UnitariansUniversalistsIn the Simpsons episode “Bart’s Girlfriend,” Jessica Lovejoy steals all the church’s money from the collection plate, leading Mrs. Lovejoy to call out, “Everyone turn around and look at this!” Grampa Simpson whips around saying, “What is it? A Unitarian?” And so the jokes go, back even to my seminary years. The Unitarians, however, are among the most intellectually honest of religions. I recently read David Robinson’s The Unitarians and the Universalists. Although the traditions approached their 1961 union from different angles, they had a common origin: concern over the Calvinism of colonial and early post-colonial New England. The majority religion of the northeast, various forms of Calvinism taught of utter depravity, human helplessness, and, that absolute affront to human intellect now being posited by some materialists: predestination (determinism, in secular terms). The Universalists couldn’t accept that a loving God would make anyone suffer forever. The Unitarians had trouble with several aspects of the theology, not the least of which was the Trinity (as a non-biblical concept). Early Unitarians based their beliefs on the Bible, which, as it turns out, does not support several Calvinistic concepts.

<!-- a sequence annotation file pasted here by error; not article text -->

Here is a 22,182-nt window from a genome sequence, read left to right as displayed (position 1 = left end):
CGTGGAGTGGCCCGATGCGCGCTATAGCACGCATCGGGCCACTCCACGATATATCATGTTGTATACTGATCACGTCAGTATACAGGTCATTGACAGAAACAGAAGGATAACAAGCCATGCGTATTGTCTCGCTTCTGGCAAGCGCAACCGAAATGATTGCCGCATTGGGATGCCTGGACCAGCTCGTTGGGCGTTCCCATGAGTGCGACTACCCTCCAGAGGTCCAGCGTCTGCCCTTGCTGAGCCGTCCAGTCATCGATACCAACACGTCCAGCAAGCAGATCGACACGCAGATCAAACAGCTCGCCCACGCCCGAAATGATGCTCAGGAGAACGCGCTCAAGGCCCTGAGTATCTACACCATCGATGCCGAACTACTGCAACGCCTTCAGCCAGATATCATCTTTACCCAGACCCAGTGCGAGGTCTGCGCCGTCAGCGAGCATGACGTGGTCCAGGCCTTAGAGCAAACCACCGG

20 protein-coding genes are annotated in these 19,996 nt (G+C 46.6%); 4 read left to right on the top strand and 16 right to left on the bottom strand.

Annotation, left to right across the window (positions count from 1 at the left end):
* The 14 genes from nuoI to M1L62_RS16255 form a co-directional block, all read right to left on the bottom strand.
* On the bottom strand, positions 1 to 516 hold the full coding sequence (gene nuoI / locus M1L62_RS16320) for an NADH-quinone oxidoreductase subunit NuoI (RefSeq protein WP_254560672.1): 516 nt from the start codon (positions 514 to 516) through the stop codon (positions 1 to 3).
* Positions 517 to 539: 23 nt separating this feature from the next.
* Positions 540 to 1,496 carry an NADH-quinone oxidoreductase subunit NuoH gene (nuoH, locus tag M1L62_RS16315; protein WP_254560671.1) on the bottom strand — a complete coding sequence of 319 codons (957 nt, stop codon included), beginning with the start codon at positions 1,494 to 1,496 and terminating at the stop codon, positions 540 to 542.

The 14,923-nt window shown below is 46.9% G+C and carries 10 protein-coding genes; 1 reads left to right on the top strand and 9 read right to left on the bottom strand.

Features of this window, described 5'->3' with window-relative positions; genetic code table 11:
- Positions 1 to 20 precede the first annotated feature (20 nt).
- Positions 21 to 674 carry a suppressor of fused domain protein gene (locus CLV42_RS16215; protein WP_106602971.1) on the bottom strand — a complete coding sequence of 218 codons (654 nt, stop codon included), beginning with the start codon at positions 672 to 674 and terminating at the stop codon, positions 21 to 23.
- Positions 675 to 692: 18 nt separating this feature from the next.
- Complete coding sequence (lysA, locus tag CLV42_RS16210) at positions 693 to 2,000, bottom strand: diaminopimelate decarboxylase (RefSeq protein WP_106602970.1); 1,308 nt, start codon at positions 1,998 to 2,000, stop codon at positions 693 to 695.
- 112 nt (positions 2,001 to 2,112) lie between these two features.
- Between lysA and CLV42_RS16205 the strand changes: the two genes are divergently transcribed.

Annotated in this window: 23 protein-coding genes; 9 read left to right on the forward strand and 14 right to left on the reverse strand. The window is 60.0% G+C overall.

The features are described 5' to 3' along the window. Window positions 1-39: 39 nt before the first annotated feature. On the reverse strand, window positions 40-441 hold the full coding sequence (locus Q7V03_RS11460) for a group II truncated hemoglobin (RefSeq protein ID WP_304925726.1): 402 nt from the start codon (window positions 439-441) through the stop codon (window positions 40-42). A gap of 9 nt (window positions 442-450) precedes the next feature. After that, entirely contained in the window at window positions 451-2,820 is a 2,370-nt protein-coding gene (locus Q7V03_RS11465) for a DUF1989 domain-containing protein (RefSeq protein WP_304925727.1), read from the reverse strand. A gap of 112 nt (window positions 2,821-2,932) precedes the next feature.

Like all religions, Unitarianism evolved over time. Eventually the unity of God became only one among many possibilities of what one might believe. In fact, doctrine was less important than ethics. It was a true Enlightenment religion. It allowed for the Transcendentalist movement that we all learned about in school, with Emerson wandering in the woods, and Thoreau never wanting to move out of them. They also had room for those who studied the Bible but expressed concerned that Jesus doesn’t really say that he’s God, although obviously some people interpreted it as if he had. Regardless of belief, meeting together was necessary, and eventually the Unitarian Universalist Association came to represent a widely liberal form of religion with Christian roots but rational sensibilities.

Among the marks of distinction of these groups is that, among Protestant denominations, they were among the first, if not the first, to ordain women. When you are less beholden to wooden tradition, all kinds of possibilities emerge. This book was kind of an epiphany for me. I’d been channeled into thinking that “orthodox” necessarily equalled “the good guys,” despite the treatment that I’ve repeatedly received at their hands. It sometimes takes a Gestalt phenomenon to see orthodoxy as not necessarily good. Perhaps the effort to preserve a tradition outdated by a couple of millennia costs far more than it saves. Perhaps we need to become more human, not less. I may not walk the forest with Emerson—he preferred to be alone anyway, from what I understand—but I’ll not be so quick to assume that tunnel vision is true vision either. Not in a world where the Simpsons can teach us as much as The Institutes.